When a woman saw a white snake in her kitchen, little did she know that the reptile would call for marriage celebrations between her husband and another woman, a week later.
On March 5, she spotted the snake on one of the posts holding the roof of her grass thatched kitchen in their home in Busonga Village of Budalang’i.
Villagers tried to kill the snake, but they could not reach it as the roof is high, and villagers feared the pure white serpent. They smoked the house for three days, but the snake refused to leave.
Some claimed their hands lacked the strength to kill the serpent. Two days later, the snake had not crept away, so the woman decided to call her husband to inform him of the visitor.
Surprisingly, Mr Evans Wandera Obuoga who lives and works in Nairobi told them to stop bothering it, claiming that he knew the snake.
In no time, the snake became famous in Nyanza and Western provinces, prompting the home to become an attraction site. Hundreds flocked daily to look at the stubborn, shiny white snake.
A week later, the media was curious too. The Nation found hundreds of people queuing to view the snake that stared back calmly from the roof.
Visitors paid Sh20 before entering the traditional kitchen. They said the snake had stayed without food for a week.
When he arrived from Nairobi where he works as a medical representative, Mr Wandera was not hesitant to tell the media that his dead wife, with whom he bore a son, was sending a message to him.
“When I heard that a snake was found in my kitchen, I called some of my relatives to go and try to scare it away, but all the efforts to get rid of it did not succeed,” Mr Wandera said.
After thinking about it, he recalled that his dead wife had said she would come back to haunt him, if he did not marry her sister who was taking care of their son.
“I bore the boy with the woman just after my high school, but his mother died when he was just three months. I took him to his grandmother to take care of him, but after two years, his maternal uncles came for him.”
The now famous Wandera, claims that after marrying his current wife a year later, the child’s mother started haunting him. “There are times she appears in matatus and sits with me and sometimes, the only human being I could see around is her.”
He says there were times when he wanted to take a motorcycle and the woman appeared and occupied the seat and when he tries pushing her, he ends up falling.
Mr Wandera told the Nation that when his second wife refused to accommodate the boy, he decided to take him to a friend’s home in Kendu Bay.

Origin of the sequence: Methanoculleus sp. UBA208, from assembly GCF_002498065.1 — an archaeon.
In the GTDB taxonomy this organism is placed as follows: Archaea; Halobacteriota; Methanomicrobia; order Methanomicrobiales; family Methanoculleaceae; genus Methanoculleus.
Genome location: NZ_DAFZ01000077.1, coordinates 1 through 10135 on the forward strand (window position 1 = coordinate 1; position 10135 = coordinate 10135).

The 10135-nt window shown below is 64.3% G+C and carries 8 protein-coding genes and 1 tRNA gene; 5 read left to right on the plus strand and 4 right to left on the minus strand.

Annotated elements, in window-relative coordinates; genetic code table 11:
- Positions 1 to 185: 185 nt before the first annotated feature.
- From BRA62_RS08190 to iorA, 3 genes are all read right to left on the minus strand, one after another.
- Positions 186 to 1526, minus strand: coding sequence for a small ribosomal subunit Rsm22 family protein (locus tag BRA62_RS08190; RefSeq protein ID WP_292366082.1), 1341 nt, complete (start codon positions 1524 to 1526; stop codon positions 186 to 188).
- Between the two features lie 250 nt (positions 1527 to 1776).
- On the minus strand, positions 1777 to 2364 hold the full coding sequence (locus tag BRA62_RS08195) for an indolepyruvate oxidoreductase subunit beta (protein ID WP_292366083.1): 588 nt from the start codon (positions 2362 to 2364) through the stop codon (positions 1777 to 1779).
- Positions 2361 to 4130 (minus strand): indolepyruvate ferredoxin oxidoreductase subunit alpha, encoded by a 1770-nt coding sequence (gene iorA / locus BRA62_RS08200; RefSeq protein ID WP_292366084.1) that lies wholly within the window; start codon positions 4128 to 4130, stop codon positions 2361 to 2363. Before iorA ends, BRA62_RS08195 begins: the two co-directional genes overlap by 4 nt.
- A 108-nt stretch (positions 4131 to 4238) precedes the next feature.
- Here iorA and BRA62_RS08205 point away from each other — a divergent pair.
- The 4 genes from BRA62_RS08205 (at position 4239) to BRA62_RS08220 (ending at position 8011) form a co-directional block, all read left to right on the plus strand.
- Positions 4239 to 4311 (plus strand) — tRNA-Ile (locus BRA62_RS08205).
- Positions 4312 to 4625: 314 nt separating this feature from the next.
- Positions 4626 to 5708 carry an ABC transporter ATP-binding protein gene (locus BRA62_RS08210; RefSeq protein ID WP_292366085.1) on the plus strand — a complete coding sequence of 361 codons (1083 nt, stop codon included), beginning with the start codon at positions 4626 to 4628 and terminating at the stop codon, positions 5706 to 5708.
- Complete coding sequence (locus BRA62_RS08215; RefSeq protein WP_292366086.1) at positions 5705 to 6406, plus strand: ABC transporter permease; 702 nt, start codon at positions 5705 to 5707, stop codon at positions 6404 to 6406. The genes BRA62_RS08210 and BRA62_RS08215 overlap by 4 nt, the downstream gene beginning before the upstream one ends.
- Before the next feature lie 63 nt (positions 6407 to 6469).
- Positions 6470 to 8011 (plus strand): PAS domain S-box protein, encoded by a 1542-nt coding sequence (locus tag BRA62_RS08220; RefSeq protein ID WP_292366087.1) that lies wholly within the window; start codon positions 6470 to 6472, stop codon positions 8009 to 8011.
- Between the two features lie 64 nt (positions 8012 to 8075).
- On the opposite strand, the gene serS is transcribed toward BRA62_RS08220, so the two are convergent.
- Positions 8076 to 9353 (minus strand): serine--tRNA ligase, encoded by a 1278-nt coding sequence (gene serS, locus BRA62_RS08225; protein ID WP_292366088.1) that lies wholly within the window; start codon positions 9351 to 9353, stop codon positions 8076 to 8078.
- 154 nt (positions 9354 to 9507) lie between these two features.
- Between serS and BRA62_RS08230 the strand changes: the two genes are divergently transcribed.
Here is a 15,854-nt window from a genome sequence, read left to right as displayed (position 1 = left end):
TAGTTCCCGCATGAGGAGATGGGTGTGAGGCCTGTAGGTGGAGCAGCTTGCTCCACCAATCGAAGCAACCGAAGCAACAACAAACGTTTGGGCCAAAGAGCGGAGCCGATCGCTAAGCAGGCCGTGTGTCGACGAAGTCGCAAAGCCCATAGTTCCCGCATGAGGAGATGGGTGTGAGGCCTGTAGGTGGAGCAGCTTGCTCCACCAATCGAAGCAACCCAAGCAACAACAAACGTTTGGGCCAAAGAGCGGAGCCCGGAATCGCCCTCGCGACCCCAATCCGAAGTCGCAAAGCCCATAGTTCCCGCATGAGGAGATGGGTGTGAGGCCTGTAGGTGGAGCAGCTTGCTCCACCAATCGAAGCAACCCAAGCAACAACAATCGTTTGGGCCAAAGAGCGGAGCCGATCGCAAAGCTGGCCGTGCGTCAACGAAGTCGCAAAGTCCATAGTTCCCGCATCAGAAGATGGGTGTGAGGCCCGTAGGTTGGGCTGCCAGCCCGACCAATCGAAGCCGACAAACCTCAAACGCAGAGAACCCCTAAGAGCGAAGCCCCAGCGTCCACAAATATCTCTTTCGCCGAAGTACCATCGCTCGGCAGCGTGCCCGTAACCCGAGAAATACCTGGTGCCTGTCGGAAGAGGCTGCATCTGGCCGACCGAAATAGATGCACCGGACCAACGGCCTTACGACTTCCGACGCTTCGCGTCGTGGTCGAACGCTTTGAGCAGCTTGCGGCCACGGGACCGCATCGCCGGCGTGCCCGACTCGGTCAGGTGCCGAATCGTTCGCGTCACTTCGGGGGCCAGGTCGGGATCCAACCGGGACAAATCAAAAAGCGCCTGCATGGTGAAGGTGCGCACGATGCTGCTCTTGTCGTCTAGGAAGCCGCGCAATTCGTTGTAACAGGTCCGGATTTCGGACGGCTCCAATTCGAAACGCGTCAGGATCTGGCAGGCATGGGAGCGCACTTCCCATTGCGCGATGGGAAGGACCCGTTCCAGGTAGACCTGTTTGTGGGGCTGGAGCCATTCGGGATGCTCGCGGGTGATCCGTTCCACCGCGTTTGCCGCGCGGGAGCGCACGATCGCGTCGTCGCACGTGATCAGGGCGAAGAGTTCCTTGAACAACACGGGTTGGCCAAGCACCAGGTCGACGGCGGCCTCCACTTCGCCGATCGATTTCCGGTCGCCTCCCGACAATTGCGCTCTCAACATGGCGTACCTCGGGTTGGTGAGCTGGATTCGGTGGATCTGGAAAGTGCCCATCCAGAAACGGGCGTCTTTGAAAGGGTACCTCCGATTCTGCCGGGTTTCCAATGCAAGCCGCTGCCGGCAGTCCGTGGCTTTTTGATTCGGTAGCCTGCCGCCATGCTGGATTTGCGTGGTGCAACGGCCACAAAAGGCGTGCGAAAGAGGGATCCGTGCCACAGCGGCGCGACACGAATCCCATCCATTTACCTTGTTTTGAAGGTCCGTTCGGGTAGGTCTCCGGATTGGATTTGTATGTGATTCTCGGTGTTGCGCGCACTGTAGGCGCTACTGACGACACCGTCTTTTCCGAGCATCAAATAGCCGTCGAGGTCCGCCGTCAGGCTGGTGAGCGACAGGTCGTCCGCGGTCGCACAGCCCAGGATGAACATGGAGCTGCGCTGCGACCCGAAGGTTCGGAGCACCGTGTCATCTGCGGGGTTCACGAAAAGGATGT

On his way back, he claims, the boy’s dead grandfather appeared and sat with him and told him to marry his daughter as the boy’s mother had said.
He says every time the woman’s images disappeared, he would see a long, white snake creeping away.
“That is why when I was told that there had been a stubborn snake in my house, I asked what colour it was and when I was told it was white, I told my relatives to leave it alone,” he said.
He says when he remarried in 2009, images of the boy’s mother disappeared and he lived in peace until that sister-in-law came visiting and his wife could not allow her to enter the compound.
He claims chaos erupted in his home every time his sister-in-law visited and neither the boy nor the woman could enter the house due to his wife’s hostility.
“On Thursday, when I came home, we quarrelled with my wife and the last word she said to me before I left home for Nairobi was ‘go back to your snake wife’. The next day, the serpent was here,” he said.
So, why was he charging people to view the snake? Mr Wandera says the money would help in a cleansing ceremony that intends to bring peace in the home.
On Saturday, relatives arrived at the home to see the snake as usual. But it was gone. This was the day his sister-in-law was to arrive for the marriage ceremony.
“The snake disappeared because they cannot stay at the same home with my sister-in-law. It had delivered the message!” Mr Wandera, a biochemist, asserted.
A celebration that had a thousand guests was held, immediately his sister-in-law who works in Eldoret, arrived, carrying a two-year-old daughter on her back.
His other wife, a mother of four, was not present. Mr Wandera said she would not bear the shame and pain, and went to her home where she would stay until the celebrations were over. He has no plans of divorcing her, as he “loves her and she is a loving mother”.
At the weekend, song and dance echoed across the village till midnight, with traditional brews and food in plenty as the new wife was allocated land to build her house.